Shade Garden Designs

You may have beautiful trees in your back yard that are so large than nothing can grow under their branches. This leaves unsightly dead zones in your yard. Exterior Worlds can fill these no grow areas with bright color and vibrant life when you invest in shade garden design.

While there are many plants that grow well in the shade, there is more to creating a garden than simply finding a plant that will go in a particular spot. Considerations such as how much water plants need, how quickly they grow, how much trimming they require, and what patterns of color that their leaves and flowers produce have to be taken into account.


Trees also have to be continuously pruned in order to create a filtered lighting effect. There is a difference between shade and total darkness. While some plants will grow under a very dark canopy of leaves, you greatly reduce your choices if you let the trees completely block the sun. Many species that you plant will initially do very well. However, when the light dims past a certain point, they will wither and die, creating another no grow zone.

If you want a shade garden design that works with the entirety of your Houston landscaping plan and compliments your home architecture, you should contract Exterior Worlds to plant it for you. You determine how you want it to look. Describe in vivid detail the effects that you want the garden to create.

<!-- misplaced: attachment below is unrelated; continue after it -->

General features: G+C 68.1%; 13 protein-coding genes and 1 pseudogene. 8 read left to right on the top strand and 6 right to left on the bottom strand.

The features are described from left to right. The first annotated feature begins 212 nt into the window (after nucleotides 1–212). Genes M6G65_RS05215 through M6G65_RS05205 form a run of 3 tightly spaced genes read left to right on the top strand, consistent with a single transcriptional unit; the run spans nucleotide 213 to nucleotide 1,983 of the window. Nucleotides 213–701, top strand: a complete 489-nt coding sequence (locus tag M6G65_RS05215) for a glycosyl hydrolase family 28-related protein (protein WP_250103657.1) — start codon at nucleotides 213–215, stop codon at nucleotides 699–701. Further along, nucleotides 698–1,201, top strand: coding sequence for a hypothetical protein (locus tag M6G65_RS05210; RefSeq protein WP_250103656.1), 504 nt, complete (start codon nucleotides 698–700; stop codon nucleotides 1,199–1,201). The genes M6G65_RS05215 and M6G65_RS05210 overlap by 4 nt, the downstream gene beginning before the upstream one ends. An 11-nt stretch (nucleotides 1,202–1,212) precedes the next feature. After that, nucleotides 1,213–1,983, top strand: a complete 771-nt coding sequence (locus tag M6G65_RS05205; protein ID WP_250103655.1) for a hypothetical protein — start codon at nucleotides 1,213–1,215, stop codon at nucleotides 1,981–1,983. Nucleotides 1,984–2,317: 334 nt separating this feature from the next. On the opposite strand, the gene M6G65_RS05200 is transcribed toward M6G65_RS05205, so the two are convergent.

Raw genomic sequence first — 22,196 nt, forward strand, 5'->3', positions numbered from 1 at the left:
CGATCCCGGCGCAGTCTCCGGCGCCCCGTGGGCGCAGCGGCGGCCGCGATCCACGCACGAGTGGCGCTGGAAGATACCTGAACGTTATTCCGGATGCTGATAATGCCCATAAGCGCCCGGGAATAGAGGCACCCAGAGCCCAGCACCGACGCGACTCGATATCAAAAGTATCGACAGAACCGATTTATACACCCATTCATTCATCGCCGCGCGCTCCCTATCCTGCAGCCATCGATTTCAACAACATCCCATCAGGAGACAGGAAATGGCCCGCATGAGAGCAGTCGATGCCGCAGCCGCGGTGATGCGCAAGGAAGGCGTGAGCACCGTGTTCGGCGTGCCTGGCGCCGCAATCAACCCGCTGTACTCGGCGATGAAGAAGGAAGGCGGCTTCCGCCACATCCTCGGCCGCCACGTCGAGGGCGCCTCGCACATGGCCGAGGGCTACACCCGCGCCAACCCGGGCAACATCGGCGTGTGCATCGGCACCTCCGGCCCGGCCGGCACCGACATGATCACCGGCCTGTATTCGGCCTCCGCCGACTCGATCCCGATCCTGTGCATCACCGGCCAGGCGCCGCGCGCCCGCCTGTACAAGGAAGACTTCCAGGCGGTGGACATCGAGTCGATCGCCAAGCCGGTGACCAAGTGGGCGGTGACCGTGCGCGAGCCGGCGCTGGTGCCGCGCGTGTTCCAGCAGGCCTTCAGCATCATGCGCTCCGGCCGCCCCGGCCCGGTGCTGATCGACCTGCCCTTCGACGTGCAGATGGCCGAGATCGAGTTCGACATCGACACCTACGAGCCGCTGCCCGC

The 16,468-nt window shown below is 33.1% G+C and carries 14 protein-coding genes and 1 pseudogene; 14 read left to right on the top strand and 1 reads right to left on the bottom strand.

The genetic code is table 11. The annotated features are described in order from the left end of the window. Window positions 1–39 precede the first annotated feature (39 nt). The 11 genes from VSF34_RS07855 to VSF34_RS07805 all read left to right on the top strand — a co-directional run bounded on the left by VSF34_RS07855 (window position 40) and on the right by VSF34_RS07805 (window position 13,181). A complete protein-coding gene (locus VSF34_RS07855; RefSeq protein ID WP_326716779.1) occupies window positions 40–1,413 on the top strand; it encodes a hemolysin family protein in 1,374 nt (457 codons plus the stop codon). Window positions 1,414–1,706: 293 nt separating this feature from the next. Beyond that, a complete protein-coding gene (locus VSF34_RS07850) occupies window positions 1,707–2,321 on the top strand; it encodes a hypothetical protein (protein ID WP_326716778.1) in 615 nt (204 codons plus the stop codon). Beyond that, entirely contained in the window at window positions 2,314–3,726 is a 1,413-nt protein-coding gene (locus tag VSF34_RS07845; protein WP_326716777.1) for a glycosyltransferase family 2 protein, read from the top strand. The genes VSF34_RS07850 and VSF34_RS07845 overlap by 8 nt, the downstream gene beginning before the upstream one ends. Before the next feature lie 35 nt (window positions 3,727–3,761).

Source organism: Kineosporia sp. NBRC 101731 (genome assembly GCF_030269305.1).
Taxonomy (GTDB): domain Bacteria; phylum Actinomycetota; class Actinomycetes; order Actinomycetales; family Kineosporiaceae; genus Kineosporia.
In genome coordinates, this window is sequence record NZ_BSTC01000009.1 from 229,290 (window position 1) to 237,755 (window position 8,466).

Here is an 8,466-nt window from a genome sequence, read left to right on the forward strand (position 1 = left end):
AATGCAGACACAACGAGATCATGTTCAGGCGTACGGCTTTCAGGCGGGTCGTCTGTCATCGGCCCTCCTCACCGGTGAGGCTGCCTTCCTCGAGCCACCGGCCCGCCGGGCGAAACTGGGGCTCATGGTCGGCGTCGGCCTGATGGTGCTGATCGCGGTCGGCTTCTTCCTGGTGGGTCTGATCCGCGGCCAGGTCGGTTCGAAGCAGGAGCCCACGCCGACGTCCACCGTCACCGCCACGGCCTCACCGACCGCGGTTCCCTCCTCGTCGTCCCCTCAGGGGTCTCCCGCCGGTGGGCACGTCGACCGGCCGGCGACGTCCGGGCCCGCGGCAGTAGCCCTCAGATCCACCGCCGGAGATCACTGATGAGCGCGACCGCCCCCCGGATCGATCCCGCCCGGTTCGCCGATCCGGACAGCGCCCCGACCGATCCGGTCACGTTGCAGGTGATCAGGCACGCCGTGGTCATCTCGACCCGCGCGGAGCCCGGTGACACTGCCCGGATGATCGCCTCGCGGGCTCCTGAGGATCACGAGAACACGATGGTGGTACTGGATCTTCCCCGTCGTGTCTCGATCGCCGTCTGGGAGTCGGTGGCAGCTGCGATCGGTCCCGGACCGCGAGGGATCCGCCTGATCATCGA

Your Houston landscape designer will then develop the specifics of the design. The first thing he or she will do is to set the course for the overall direction of your shade garden design.

There are basically two types of design to consider. One is a garden that blooms, and the other is a garden that relies on varying patterns of foliage to give color and form to the space under your trees.

The decision to go with flowering plants or non-flowering plants has to be made in relationship to your property as a whole. Flowers do not enhance every form of architecture; nor do they enhance every single landscape plan. Our consultants will identify the most powerful aesthetic elements that your house and yard posses.

Once those elements are pinpointed, it will be easy to see if we want to use flowering or non flowering plants in your shade garden design. Specific species can then be selected that will fulfill the aesthetic requirements you desire and thrive in the particular area in which they are planted.

The good thing about Houston’s hot humid climate is that it is very well suited to shade garden designs. Plants that thrive in any tropical or semitropical climate do very well here. Also, many drought resistant species do very well here because we often experience long periods of drought on the Gulf Coast. Even desert plants can be made to grow here by amending the soil with gravel or other minerals and creating concealed drainage systems to get rid of excess water.